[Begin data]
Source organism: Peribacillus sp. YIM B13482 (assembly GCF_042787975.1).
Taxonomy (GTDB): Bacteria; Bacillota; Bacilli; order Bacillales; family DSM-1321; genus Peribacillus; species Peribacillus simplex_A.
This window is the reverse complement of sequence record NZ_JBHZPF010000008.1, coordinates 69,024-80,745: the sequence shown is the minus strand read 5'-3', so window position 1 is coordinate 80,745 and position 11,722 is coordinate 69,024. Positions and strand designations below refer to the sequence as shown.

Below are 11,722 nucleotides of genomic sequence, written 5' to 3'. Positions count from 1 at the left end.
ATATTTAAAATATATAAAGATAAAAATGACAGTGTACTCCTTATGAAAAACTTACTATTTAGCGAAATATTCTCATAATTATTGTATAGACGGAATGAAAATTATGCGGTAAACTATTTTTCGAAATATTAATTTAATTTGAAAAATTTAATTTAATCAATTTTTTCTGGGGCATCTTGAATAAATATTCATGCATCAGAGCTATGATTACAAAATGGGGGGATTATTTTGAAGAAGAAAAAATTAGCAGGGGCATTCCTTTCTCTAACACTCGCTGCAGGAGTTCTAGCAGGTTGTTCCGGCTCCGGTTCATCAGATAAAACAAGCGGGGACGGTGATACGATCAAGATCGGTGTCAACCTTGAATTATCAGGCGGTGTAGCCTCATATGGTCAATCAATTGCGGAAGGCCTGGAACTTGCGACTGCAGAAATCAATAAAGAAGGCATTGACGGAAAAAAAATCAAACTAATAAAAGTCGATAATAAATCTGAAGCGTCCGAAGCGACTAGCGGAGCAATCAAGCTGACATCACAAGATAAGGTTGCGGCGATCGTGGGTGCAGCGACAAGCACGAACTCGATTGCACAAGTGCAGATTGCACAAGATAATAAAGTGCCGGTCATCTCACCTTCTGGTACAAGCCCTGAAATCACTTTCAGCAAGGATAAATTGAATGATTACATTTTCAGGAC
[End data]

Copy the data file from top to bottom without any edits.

Source organism: Peribacillus sp. YIM B13482 (assembly GCF_042787975.1).
Taxonomy (GTDB): Bacteria; Bacillota; Bacilli; order Bacillales; family DSM-1321; genus Peribacillus; species Peribacillus simplex_A.
This window is the reverse complement of sequence record NZ_JBHZPF010000008.1, coordinates 69,024-80,745: the sequence shown is the minus strand read 5'-3', so window position 1 is coordinate 80,745 and position 11,722 is coordinate 69,024. Positions and strand designations below refer to the sequence as shown.

Below are 11,722 nucleotides of genomic sequence, written 5' to 3'. Positions count from 1 at the left end.
ATATTTAAAATATATAAAGATAAAAATGACAGTGTACTCCTTATGAAAAACTTACTATTTAGCGAAATATTCTCATAATTATTGTATAGACGGAATGAAAATTATGCGGTAAACTATTTTTCGAAATATTAATTTAATTTGAAAAATTTAATTTAATCAATTTTTTCTGGGGCATCTTGAATAAATATTCATGCATCAGAGCTATGATTACAAAATGGGGGGATTATTTTGAAGAAGAAAAAATTAGCAGGGGCATTCCTTTCTCTAACACTCGCTGCAGGAGTTCTAGCAGGTTGTTCCGGCTCCGGTTCATCAGATAAAACAAGCGGGGACGGTGATACGATCAAGATCGGTGTCAACCTTGAATTATCAGGCGGTGTAGCCTCATATGGTCAATCAATTGCGGAAGGCCTGGAACTTGCGACTGCAGAAATCAATAAAGAAGGCATTGACGGAAAAAAAATCAAACTAATAAAAGTCGATAATAAATCTGAAGCGTCCGAAGCGACTAGCGGAGCAATCAAGCTGACATCACAAGATAAGGTTGCGGCGATCGTGGGTGCAGCGACAAGCACGAACTCGATTGCACAAGTGCAGATTGCACAAGATAATAAAGTGCCGGTCATCTCACCTTCTGGTACAAGCCCTGAAATCACTTTCAGCAAGGATAAATTGAATGATTACATTTTCAGGAC